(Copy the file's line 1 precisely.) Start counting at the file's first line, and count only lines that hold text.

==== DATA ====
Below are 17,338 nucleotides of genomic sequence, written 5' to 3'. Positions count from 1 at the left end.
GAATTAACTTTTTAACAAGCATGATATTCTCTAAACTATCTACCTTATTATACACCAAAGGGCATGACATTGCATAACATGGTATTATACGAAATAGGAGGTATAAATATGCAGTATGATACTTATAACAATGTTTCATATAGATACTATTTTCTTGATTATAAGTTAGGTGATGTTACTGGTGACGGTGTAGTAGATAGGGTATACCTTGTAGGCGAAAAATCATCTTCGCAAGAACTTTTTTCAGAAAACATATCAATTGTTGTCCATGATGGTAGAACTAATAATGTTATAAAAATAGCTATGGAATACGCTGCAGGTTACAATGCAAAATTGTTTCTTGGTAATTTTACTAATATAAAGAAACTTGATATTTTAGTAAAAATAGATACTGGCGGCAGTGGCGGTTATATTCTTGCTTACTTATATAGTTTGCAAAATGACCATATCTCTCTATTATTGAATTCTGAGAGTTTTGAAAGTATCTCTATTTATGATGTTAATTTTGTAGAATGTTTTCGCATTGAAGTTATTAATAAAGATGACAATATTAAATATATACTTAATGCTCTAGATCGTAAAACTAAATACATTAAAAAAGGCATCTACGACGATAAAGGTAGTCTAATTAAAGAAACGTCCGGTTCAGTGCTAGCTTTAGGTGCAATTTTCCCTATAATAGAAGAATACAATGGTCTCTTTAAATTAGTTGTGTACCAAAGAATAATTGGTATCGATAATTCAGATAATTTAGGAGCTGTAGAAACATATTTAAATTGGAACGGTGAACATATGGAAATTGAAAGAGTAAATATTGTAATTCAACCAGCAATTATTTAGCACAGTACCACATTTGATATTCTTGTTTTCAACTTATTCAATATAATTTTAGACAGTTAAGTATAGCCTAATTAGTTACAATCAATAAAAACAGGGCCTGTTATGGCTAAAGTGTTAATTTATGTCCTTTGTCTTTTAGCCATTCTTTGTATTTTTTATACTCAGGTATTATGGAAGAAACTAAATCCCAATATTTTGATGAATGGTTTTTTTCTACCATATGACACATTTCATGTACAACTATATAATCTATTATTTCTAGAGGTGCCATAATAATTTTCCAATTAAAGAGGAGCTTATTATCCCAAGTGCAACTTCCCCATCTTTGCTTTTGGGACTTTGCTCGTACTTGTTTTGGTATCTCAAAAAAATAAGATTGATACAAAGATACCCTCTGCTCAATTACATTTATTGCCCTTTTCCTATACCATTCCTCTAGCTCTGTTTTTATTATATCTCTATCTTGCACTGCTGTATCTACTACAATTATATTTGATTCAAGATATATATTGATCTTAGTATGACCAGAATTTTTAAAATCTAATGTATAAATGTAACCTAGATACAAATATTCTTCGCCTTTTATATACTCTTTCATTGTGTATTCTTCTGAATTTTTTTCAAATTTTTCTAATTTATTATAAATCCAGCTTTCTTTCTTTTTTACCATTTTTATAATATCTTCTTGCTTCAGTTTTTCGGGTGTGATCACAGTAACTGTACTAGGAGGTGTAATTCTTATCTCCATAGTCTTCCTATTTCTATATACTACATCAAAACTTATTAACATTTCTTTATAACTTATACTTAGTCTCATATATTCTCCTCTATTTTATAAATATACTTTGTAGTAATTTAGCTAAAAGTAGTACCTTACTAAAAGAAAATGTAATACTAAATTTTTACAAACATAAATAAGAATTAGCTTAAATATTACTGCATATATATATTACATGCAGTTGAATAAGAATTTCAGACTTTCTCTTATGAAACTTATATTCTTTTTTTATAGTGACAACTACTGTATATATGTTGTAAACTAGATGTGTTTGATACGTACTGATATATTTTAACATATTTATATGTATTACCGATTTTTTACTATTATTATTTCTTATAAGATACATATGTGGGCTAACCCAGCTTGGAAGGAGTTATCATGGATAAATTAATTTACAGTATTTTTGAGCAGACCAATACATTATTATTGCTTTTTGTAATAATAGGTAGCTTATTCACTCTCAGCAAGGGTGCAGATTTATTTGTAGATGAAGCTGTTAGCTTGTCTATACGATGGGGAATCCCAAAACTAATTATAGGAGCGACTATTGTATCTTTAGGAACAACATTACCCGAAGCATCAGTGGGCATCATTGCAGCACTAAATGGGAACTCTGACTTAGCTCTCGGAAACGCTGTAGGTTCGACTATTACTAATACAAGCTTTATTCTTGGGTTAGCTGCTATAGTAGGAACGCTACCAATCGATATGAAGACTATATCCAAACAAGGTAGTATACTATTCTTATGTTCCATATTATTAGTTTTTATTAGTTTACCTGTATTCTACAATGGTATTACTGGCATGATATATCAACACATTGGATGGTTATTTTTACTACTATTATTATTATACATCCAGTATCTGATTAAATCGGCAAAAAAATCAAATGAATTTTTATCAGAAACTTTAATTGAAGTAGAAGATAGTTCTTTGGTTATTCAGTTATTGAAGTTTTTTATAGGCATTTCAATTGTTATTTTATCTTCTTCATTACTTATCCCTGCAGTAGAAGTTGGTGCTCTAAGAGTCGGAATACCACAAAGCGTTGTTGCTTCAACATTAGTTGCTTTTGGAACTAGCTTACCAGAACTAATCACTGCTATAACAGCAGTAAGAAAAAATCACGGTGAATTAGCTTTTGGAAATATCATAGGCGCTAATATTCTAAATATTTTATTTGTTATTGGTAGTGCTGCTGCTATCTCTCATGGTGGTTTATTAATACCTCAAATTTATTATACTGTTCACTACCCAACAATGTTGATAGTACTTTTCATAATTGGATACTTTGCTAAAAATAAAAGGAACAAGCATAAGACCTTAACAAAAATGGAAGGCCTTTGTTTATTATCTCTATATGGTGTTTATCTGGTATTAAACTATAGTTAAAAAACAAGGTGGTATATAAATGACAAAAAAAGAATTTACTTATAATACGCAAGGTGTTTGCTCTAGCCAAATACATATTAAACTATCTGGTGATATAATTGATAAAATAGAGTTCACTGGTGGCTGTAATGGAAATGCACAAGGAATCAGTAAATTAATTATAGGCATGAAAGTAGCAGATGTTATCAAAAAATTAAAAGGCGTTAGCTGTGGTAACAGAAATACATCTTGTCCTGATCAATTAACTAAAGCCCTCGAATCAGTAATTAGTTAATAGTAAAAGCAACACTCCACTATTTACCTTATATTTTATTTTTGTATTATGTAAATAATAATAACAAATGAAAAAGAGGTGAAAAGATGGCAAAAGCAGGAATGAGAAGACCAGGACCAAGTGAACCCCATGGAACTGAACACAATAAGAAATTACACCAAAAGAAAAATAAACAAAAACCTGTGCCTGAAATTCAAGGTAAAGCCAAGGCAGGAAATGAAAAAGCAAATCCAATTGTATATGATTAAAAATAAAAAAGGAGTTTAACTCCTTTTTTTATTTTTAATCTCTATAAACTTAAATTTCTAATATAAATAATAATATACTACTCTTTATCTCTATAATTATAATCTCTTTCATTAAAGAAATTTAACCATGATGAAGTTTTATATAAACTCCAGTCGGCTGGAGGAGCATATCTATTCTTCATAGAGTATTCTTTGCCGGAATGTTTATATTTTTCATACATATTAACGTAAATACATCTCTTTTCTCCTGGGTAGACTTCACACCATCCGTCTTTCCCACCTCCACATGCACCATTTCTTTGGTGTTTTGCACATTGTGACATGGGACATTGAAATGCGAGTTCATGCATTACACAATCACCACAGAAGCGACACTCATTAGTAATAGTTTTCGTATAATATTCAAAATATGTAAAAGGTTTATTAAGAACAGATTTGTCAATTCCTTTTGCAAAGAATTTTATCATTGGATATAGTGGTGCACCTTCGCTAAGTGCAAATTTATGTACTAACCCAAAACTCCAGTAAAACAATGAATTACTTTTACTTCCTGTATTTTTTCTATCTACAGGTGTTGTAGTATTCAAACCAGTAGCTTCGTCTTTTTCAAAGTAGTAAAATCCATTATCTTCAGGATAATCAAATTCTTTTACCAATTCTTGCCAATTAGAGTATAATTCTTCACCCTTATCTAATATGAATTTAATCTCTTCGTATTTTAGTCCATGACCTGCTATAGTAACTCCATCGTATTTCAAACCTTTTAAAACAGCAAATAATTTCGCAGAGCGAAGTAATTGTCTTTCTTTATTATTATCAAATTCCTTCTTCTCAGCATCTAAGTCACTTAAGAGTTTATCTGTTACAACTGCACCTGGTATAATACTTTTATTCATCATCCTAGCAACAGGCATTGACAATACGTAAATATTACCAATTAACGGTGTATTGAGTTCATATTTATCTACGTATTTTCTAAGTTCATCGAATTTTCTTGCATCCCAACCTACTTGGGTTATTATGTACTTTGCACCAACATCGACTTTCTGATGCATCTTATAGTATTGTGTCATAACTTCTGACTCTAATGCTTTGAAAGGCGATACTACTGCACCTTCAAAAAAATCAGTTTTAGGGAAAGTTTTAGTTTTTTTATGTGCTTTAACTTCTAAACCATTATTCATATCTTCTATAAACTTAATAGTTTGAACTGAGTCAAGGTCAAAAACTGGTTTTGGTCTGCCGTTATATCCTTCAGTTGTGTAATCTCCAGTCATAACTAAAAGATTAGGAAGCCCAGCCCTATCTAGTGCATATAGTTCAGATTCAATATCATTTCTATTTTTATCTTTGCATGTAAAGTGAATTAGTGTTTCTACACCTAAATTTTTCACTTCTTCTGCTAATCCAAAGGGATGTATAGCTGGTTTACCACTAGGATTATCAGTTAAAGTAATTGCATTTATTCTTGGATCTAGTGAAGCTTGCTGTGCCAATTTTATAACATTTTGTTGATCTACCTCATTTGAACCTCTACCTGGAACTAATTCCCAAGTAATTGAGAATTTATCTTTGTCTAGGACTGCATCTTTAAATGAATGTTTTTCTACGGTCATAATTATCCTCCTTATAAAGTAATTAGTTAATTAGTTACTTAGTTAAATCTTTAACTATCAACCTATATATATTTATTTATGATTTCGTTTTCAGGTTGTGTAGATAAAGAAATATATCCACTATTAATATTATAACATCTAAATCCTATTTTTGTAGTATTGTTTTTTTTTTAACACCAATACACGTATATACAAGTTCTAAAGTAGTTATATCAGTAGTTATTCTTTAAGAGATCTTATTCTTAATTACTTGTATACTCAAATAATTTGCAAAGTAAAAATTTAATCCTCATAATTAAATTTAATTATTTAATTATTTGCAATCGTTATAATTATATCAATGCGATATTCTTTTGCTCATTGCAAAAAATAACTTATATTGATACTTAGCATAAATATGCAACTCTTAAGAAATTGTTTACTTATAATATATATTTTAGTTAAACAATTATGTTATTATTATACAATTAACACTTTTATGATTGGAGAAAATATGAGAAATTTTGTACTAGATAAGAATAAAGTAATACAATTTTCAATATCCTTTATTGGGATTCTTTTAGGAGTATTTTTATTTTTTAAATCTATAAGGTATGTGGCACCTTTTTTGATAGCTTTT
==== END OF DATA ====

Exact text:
Below are 17,338 nucleotides of genomic sequence, written 5' to 3'. Positions count from 1 at the left end.